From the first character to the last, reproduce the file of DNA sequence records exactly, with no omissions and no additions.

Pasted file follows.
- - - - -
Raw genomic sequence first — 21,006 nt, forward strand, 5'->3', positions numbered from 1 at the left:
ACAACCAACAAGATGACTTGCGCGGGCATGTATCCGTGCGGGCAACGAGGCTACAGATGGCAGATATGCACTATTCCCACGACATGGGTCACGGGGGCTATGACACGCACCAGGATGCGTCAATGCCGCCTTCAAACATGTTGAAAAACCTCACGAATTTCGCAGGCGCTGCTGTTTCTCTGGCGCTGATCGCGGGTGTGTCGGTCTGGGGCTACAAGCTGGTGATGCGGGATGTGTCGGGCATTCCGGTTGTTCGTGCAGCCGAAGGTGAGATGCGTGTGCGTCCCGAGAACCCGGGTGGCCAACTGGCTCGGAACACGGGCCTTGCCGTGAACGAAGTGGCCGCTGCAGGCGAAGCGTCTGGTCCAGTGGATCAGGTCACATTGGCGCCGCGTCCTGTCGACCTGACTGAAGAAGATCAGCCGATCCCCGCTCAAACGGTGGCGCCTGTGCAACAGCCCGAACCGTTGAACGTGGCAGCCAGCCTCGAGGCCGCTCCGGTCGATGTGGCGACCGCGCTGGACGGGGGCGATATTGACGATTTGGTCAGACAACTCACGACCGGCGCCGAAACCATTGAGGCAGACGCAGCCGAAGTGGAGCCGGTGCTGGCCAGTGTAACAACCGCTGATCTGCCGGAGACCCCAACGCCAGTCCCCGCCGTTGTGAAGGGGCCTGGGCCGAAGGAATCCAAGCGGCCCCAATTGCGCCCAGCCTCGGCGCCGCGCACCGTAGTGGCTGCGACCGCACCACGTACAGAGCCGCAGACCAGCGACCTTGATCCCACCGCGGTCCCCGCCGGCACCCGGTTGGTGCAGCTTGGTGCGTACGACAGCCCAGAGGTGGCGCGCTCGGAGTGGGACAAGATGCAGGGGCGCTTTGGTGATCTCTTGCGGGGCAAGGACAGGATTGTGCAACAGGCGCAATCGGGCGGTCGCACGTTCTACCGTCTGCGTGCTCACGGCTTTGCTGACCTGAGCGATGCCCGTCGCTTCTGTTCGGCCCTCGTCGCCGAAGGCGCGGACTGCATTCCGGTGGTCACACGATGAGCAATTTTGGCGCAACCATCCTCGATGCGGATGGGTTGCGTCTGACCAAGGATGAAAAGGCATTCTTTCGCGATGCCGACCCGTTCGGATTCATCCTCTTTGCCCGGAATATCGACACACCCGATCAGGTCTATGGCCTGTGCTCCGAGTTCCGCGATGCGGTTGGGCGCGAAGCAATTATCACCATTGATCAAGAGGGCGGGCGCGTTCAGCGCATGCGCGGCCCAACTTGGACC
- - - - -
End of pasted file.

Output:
Raw genomic sequence first — 21,006 nt, forward strand, 5'->3', positions numbered from 1 at the left:
ACAACCAACAAGATGACTTGCGCGGGCATGTATCCGTGCGGGCAACGAGGCTACAGATGGCAGATATGCACTATTCCCACGACATGGGTCACGGGGGCTATGACACGCACCAGGATGCGTCAATGCCGCCTTCAAACATGTTGAAAAACCTCACGAATTTCGCAGGCGCTGCTGTTTCTCTGGCGCTGATCGCGGGTGTGTCGGTCTGGGGCTACAAGCTGGTGATGCGGGATGTGTCGGGCATTCCGGTTGTTCGTGCAGCCGAAGGTGAGATGCGTGTGCGTCCCGAGAACCCGGGTGGCCAACTGGCTCGGAACACGGGCCTTGCCGTGAACGAAGTGGCCGCTGCAGGCGAAGCGTCTGGTCCAGTGGATCAGGTCACATTGGCGCCGCGTCCTGTCGACCTGACTGAAGAAGATCAGCCGATCCCCGCTCAAACGGTGGCGCCTGTGCAACAGCCCGAACCGTTGAACGTGGCAGCCAGCCTCGAGGCCGCTCCGGTCGATGTGGCGACCGCGCTGGACGGGGGCGATATTGACGATTTGGTCAGACAACTCACGACCGGCGCCGAAACCATTGAGGCAGACGCAGCCGAAGTGGAGCCGGTGCTGGCCAGTGTAACAACCGCTGATCTGCCGGAGACCCCAACGCCAGTCCCCGCCGTTGTGAAGGGGCCTGGGCCGAAGGAATCCAAGCGGCCCCAATTGCGCCCAGCCTCGGCGCCGCGCACCGTAGTGGCTGCGACCGCACCACGTACAGAGCCGCAGACCAGCGACCTTGATCCCACCGCGGTCCCCGCCGGCACCCGGTTGGTGCAGCTTGGTGCGTACGACAGCCCAGAGGTGGCGCGCTCGGAGTGGGACAAGATGCAGGGGCGCTTTGGTGATCTCTTGCGGGGCAAGGACAGGATTGTGCAACAGGCGCAATCGGGCGGTCGCACGTTCTACCGTCTGCGTGCTCACGGCTTTGCTGACCTGAGCGATGCCCGTCGCTTCTGTTCGGCCCTCGTCGCCGAAGGCGCGGACTGCATTCCGGTGGTCACACGATGAGCAATTTTGGCGCAACCATCCTCGATGCGGATGGGTTGCGTCTGACCAAGGATGAAAAGGCATTCTTTCGCGATGCCGACCCGTTCGGATTCATCCTCTTTGCCCGGAATATCGACACACCCGATCAGGTCTATGGCCTGTGCTCCGAGTTCCGCGATGCGGTTGGGCGCGAAGCAATTATCACCATTGATCAAGAGGGCGGGCGCGTTCAGCGCATGCGCGGCCCAACTTGGACC